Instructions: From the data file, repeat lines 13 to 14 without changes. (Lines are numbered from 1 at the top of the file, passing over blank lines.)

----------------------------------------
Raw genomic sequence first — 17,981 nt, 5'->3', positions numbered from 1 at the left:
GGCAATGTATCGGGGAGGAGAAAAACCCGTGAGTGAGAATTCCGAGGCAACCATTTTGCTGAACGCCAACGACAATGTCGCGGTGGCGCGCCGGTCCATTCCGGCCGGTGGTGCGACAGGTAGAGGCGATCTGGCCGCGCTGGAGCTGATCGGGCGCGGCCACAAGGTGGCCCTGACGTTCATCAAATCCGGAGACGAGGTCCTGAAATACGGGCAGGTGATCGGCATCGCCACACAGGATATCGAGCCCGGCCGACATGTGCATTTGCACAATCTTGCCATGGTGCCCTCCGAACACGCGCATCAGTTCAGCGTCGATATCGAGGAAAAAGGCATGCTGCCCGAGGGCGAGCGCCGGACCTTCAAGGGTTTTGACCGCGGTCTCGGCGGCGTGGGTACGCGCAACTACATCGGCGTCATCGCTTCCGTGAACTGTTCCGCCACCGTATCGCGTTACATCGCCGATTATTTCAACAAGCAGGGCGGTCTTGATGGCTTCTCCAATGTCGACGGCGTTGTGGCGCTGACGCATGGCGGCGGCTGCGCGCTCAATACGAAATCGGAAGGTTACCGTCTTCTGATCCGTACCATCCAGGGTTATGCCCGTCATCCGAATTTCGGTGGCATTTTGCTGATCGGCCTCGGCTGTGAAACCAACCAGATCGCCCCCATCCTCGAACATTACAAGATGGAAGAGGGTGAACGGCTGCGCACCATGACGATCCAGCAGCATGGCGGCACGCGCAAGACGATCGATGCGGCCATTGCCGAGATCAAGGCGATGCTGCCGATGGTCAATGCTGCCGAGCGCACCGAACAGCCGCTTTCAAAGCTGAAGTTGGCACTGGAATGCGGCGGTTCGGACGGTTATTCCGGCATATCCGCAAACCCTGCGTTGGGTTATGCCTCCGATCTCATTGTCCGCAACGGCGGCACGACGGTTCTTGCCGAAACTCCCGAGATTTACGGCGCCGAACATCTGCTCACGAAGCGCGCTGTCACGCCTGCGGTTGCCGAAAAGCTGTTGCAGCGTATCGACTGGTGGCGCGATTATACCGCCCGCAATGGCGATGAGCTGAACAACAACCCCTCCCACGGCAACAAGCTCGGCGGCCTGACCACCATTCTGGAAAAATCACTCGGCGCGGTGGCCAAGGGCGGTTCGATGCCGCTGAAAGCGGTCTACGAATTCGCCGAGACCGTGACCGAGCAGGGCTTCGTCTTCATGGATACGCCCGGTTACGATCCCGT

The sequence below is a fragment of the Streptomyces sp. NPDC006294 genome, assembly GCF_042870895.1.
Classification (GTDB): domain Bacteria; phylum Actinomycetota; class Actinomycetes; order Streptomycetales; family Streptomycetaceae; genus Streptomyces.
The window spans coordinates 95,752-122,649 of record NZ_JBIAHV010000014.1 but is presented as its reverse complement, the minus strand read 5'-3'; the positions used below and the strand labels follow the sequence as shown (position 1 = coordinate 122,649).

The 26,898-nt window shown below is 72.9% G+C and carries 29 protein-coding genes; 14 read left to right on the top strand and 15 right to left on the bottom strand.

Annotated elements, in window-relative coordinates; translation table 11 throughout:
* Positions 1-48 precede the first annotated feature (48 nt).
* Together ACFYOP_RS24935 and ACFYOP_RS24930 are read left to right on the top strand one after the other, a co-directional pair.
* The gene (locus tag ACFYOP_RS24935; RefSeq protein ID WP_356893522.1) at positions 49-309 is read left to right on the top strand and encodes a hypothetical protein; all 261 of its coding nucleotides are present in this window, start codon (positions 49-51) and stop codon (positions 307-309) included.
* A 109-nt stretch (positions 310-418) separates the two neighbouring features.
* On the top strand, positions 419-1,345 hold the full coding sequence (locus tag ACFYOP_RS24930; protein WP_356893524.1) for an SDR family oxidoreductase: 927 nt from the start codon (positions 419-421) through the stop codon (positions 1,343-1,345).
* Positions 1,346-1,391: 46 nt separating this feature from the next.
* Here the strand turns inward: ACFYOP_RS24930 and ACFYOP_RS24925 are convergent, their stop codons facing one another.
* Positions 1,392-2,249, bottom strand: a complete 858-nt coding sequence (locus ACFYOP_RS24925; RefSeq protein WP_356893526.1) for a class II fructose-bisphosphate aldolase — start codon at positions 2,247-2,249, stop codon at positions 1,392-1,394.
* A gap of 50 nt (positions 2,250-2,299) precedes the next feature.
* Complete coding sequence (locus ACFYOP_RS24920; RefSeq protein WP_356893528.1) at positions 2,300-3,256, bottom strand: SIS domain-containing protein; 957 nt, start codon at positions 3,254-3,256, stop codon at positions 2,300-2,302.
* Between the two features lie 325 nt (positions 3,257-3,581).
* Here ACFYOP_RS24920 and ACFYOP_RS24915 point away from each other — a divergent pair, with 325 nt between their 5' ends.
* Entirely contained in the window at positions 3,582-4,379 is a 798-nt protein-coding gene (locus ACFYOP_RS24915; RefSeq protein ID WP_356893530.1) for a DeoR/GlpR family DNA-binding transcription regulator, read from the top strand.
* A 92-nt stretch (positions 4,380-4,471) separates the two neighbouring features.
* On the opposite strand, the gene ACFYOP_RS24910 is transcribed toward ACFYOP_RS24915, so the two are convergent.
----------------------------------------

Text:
* Positions 1,346-1,391: 46 nt separating this feature from the next.
* Here the strand turns inward: ACFYOP_RS24930 and ACFYOP_RS24925 are convergent, their stop codons facing one another.